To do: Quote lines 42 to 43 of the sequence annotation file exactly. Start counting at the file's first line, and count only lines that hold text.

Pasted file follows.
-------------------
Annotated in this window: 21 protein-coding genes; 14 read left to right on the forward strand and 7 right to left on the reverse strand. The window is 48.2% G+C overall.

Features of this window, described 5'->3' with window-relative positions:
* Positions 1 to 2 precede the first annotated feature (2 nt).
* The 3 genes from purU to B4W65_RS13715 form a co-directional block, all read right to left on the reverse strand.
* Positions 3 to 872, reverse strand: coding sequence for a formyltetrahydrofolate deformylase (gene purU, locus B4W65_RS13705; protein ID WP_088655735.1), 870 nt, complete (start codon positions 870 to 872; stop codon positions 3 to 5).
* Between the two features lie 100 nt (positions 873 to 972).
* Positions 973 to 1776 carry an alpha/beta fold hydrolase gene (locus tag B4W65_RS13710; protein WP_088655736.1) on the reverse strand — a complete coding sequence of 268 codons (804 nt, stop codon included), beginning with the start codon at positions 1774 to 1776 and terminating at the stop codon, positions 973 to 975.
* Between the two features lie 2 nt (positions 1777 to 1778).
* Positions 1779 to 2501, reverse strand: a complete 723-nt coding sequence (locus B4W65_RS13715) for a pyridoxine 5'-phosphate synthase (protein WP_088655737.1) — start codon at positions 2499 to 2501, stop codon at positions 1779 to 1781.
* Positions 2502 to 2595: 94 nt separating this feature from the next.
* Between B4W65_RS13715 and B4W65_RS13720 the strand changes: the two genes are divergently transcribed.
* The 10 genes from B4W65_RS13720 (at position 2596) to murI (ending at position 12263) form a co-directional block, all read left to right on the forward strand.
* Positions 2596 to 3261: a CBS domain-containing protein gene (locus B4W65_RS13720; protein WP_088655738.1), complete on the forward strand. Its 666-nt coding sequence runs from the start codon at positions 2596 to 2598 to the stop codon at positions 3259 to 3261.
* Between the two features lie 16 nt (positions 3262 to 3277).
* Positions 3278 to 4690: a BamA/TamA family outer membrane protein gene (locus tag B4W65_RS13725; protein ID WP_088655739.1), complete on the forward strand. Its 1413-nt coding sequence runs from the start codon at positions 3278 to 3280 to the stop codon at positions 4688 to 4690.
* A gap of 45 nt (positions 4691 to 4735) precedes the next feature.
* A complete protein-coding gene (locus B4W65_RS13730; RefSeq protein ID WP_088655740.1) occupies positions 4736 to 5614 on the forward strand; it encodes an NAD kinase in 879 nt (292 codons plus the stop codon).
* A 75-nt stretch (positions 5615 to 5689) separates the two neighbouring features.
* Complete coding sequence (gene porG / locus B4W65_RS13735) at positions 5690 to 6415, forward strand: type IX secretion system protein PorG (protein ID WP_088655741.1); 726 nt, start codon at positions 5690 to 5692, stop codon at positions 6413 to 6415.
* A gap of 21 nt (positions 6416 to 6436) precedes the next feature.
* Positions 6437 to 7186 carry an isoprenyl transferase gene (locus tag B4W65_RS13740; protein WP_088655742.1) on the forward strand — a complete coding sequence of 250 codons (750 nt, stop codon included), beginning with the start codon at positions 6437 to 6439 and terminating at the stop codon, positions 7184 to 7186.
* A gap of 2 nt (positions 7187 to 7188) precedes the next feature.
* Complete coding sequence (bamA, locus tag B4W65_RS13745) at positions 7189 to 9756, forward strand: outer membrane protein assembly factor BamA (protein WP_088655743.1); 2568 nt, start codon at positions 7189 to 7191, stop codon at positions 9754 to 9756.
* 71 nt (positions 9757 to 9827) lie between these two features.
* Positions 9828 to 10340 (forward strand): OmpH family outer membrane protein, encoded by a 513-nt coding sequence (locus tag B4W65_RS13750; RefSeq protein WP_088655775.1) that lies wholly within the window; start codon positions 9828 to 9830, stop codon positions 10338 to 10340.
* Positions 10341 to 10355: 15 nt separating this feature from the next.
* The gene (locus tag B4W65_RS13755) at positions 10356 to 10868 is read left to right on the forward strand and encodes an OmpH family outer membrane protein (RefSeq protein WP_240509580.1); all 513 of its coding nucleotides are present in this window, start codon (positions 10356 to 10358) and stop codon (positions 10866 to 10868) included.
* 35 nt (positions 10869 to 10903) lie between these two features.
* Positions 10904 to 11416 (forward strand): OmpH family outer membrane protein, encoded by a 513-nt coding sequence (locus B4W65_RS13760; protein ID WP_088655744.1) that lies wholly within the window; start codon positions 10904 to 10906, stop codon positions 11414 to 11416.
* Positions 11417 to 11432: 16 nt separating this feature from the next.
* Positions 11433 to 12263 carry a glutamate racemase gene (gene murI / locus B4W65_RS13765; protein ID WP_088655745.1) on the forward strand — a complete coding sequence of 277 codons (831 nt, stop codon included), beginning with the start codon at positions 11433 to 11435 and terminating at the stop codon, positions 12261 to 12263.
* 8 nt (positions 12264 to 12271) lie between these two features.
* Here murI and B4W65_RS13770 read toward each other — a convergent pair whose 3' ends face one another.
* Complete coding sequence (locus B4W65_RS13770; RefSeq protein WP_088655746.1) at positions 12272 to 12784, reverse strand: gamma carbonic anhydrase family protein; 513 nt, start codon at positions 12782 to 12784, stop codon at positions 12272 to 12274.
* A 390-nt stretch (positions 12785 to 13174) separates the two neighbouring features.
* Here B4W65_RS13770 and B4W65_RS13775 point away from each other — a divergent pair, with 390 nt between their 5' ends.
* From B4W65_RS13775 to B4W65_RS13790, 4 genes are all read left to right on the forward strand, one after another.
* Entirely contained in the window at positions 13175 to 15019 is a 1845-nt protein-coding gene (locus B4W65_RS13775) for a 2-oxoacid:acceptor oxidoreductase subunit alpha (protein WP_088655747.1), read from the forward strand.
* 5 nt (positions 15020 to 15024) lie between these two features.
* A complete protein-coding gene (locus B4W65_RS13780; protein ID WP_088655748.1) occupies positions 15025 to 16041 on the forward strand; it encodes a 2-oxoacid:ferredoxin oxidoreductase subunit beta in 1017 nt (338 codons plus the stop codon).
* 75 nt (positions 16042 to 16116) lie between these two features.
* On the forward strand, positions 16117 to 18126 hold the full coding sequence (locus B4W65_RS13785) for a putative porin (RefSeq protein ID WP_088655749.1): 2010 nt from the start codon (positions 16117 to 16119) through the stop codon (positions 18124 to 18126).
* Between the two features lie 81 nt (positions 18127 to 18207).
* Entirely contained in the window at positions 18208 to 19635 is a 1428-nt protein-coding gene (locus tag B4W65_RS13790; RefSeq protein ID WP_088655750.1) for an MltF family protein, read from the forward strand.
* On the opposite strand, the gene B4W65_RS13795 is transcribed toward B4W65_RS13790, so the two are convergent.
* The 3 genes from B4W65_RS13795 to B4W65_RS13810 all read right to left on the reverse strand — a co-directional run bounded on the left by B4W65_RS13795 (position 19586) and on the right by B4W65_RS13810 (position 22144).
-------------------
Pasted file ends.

* On the forward strand, positions 16117 to 18126 hold the full coding sequence (locus B4W65_RS13785) for a putative porin (RefSeq protein ID WP_088655749.1): 2010 nt from the start codon (positions 16117 to 16119) through the stop codon (positions 18124 to 18126).
* Between the two features lie 81 nt (positions 18127 to 18207).